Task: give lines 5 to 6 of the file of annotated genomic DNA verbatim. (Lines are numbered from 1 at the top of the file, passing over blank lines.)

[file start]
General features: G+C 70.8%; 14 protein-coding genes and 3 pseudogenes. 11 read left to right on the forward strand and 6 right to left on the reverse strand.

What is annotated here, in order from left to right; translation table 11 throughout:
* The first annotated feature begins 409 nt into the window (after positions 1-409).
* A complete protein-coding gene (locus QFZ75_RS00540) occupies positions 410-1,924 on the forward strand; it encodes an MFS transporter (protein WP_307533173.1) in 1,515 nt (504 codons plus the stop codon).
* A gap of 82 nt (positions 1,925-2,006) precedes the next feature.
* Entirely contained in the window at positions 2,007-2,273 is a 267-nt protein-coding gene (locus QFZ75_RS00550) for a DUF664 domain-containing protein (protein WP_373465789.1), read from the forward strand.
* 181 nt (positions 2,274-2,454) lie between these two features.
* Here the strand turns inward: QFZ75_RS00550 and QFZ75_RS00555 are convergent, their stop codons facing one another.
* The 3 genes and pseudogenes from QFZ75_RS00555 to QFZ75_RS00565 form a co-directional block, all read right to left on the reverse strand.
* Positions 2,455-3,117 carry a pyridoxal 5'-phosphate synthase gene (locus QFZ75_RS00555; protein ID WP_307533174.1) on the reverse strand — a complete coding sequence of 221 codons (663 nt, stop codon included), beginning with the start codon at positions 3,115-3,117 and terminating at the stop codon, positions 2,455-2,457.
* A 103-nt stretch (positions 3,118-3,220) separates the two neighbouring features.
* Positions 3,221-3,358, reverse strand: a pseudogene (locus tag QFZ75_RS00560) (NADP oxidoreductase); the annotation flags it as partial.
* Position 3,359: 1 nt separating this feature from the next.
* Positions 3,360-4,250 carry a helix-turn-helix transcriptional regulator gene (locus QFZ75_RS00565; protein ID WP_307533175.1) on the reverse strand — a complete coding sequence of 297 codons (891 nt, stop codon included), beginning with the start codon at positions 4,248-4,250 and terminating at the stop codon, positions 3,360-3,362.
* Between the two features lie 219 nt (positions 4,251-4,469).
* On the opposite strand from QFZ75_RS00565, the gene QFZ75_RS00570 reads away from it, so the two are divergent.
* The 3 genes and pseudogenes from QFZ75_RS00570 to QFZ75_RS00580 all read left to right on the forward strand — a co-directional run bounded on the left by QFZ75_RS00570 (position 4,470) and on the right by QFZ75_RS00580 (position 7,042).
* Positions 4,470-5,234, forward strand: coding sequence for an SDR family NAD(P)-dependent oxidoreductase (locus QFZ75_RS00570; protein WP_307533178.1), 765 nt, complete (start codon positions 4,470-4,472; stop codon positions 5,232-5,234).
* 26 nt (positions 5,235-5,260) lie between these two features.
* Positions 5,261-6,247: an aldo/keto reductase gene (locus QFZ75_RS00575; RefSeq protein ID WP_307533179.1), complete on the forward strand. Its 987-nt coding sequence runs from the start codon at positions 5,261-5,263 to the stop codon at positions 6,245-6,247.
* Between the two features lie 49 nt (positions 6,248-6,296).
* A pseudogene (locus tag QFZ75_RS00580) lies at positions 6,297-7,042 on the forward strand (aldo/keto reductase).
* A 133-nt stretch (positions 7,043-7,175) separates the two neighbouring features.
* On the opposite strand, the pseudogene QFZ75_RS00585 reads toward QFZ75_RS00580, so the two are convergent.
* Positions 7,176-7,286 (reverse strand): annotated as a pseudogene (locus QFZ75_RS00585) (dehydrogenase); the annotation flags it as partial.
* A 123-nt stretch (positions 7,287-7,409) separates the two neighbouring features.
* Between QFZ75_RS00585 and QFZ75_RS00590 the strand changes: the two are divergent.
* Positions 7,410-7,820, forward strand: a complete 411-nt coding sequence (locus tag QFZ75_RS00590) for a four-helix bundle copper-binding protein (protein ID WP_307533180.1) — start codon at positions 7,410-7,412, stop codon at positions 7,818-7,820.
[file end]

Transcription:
* A gap of 82 nt (positions 1,925-2,006) precedes the next feature.
* Entirely contained in the window at positions 2,007-2,273 is a 267-nt protein-coding gene (locus QFZ75_RS00550) for a DUF664 domain-containing protein (protein WP_373465789.1), read from the forward strand.